Monday, December 31, 2012

Demonstrating Aristotle at CanIRON 9

I was quite honoured to be asked by Antoine Marcal * to be one of the feature demonstrators for CanIRON 9:

(note corrected dates!)

  Trois Rivieres, Quebec

Demonstration : The Aristotle Furnace 

The Aristotle is a small sized re-melting furnace based on historic descriptions and developed by the 'Early Iron' group. It is built of clay and about the size of a standard water pail. This furnace will covert almost any iron material into 500 - 750 gram 'puck' of carbon steel in roughly 30 minutes. This makes the system ideal for those wanting to work with a bloomery type metal, especially suited to blade making. This demonstration will cover the history of the furnace and how it is built, and illustrate several operation cycles. If time permits, at least one of the pucks will be forged to a working bar.

 Workshop : Build and Run the Aristotle Furnace

Participants in this full day hands on session will each build and then operate their own Aristotle furnace, which they then can take home.
 In the morning session, clay will be prepared, and the body of the furnace will be constructed. Into late morning to early afternoon, the furnace will be fire dried. In the afternoon session, each person will run their furnace through several cycles, each producing a carbon steel bloomery 'puck' of metal. If time and equipment permits, these can be forged down (under supervision) into working bars.

This workshop is limited to six participants (adults only please). There may be an additional materials cost. No specific blacksmithing experience is required to build and operate the furnace, but working a puck into bar requires the ability to forge weld. Participants are required to provide correct eye protection (including welding lenses), and should bring their personal forging tools. Those wanting to keep their furnaces should bring a milk crate or 5 gallon plastic pail for safe transport.

 Biography : Darrell Markewitz 

'Hector's Bane' : Bloom iron with spring steel core : 2012
The very first time Darrell picked up the blacksmith's hammer was a direct result of his interest in ancient artifact and process, while a student at Ontario College of Art in the late 1970's. Objects from the Celtic Iron Age and Scandinavian Early Medieval periods continue to influence his distinctive 'Rivendale' style.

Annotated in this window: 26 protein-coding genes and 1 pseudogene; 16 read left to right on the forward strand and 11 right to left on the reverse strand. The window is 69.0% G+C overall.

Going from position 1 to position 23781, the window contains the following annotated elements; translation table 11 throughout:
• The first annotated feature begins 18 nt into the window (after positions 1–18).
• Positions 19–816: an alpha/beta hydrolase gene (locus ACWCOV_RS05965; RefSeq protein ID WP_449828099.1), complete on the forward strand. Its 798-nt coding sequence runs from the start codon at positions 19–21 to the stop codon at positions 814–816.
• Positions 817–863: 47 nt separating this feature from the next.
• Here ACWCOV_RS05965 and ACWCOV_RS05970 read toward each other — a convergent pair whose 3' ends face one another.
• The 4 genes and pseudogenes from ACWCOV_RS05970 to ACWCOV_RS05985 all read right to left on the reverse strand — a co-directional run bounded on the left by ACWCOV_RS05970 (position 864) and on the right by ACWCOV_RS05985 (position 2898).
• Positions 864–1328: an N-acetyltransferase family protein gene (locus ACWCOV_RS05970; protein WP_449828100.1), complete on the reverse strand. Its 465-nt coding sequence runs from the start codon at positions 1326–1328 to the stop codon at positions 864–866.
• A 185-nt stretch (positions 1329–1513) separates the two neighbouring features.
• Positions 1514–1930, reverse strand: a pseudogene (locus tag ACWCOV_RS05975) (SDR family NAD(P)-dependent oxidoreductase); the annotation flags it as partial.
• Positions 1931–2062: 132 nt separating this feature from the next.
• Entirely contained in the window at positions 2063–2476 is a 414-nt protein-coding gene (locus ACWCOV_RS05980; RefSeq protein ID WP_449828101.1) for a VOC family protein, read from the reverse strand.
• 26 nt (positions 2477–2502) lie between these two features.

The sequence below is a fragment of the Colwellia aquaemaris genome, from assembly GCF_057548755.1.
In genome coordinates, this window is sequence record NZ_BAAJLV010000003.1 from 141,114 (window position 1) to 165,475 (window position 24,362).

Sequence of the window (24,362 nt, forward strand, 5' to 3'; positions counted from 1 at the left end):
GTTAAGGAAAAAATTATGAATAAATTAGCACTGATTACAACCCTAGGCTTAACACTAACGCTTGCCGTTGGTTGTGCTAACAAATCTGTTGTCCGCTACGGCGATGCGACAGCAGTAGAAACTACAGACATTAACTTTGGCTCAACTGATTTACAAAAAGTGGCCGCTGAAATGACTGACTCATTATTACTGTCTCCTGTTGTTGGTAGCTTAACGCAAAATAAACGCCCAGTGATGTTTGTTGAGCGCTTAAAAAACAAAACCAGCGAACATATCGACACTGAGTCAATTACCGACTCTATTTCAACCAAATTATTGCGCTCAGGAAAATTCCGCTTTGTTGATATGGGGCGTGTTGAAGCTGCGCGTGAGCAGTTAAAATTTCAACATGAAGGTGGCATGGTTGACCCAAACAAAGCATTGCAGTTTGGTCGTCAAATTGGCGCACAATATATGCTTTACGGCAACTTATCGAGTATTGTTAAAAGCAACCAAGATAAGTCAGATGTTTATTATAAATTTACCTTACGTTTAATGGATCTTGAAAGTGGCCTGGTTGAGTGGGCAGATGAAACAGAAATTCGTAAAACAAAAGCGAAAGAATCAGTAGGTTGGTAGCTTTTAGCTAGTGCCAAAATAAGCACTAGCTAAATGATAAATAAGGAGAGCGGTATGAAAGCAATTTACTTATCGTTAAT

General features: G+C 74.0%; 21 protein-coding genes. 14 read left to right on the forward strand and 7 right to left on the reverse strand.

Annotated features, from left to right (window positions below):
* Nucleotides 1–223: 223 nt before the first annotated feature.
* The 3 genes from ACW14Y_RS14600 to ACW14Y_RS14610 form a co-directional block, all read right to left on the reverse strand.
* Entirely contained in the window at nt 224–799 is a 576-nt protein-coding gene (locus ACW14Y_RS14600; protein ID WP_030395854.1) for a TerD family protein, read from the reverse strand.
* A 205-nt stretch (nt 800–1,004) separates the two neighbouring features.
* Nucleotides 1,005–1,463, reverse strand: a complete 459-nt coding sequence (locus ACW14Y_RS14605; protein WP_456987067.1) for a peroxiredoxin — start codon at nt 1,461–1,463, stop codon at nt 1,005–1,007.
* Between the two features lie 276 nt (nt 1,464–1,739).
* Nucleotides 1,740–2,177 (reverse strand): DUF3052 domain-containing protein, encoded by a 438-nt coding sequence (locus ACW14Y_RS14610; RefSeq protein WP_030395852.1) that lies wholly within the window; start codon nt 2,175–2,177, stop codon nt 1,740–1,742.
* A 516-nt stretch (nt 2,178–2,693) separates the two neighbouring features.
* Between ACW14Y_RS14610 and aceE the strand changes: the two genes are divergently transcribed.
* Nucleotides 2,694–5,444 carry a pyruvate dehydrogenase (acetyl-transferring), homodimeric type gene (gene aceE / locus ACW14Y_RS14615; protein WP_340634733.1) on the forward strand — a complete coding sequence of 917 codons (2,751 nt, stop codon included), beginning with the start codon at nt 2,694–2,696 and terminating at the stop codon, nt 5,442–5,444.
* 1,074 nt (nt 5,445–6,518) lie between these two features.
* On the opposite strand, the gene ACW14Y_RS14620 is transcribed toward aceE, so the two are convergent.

'Celts at the Gate' : Mild Steel with decorative paint : 2008
During the 1980's he worked as an artisan interpreter at Black Creek Pioneer Village in Toronto, establishing the Wareham Forge in 1992. Along with replicas for major museum exhibits, custom designs for architectural, home and garden make the bulk of his work.

'Segmented Funeral Urn' : Wrought Iron and Copper plate : 2008'Bloom Bowl 2' : Bloomery iron : 2011

As well as decades of teaching workshops, Darrell was a feature demonstrator at CanIRON 5 and Quad State 2008. He was the organization team leader for the 2011 CanIRON 8 at Fergus Ontario. He writes extensively, through on-line blogs, web site, journal articles and formal papers.
His interest in bloomery iron smelting started in 2001, having undertaken 50 smelts since. All with a focus on experimental archaeology as a means to understand historic processes. Darrell continues as a founding and core member of the 'Early Iron' movement in North America.

* Antoine is the only other Canadian seriously undertaking bloomery iron smelting. His work tends primarily to be focused on bladesmithing


Lee Sauder, leader of the Early Iron movement, will be demonstrating with an bloomery iron smelt!


Vickers said...

This looks really cool. Thank you for the post. I've been meaning to attend CanIRON for a few years and this is a big interest grabber for me.

technogypsy said...

When will one be able to sign up? That workshop would be worth a trip North.

the Wareham Forge said...

The CanIRON 9 web site is :

I know Antoine and Pierre have been collecting information to get the descriptions of the event - and the demonstrators list - published 'real soon'.

Watch for it!

My understanding (not at all official!) is that Llyod Johnson (Ontario) is also demonstrating. Antoine has promised that there will be translators available for the Quebec smiths certain to be featured. And of course techniques know no language. There is a deeper historical tradition of blacksmithing work in Quebec than any other part of Canada. With Settlement back to the very early 1600's, Quebec traditional work is a deep as any other place possible in North America.


February 15 - May 15, 2012 : Supported by a Crafts Projects - Creation and Development Grant

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